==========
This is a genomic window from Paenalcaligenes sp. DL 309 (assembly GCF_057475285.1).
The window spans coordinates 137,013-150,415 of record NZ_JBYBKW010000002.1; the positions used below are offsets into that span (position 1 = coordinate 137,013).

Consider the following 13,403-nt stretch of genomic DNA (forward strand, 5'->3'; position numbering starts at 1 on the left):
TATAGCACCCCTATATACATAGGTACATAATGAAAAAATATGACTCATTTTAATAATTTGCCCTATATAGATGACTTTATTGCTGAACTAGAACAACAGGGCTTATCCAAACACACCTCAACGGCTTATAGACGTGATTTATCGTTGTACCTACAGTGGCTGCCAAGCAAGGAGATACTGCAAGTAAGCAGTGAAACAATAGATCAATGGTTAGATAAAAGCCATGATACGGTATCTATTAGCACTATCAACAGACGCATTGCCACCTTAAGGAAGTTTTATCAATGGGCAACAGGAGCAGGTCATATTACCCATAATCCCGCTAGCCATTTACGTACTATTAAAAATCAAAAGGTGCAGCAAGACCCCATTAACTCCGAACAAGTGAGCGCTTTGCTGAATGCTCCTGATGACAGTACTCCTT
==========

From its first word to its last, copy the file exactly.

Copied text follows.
This is a genomic window from Paenalcaligenes sp. DL 309 (assembly GCF_057475285.1).
The window spans coordinates 137,013-150,415 of record NZ_JBYBKW010000002.1; the positions used below are offsets into that span (position 1 = coordinate 137,013).

Consider the following 13,403-nt stretch of genomic DNA (forward strand, 5'->3'; position numbering starts at 1 on the left):
TATAGCACCCCTATATACATAGGTACATAATGAAAAAATATGACTCATTTTAATAATTTGCCCTATATAGATGACTTTATTGCTGAACTAGAACAACAGGGCTTATCCAAACACACCTCAACGGCTTATAGACGTGATTTATCGTTGTACCTACAGTGGCTGCCAAGCAAGGAGATACTGCAAGTAAGCAGTGAAACAATAGATCAATGGTTAGATAAAAGCCATGATACGGTATCTATTAGCACTATCAACAGACGCATTGCCACCTTAAGGAAGTTTTATCAATGGGCAACAGGAGCAGGTCATATTACCCATAATCCCGCTAGCCATTTACGTACTATTAAAAATCAAAAGGTGCAGCAAGACCCCATTAACTCCGAACAAGTGAGCGCTTTGCTGAATGCTCCTGATGACAGTACTCCTT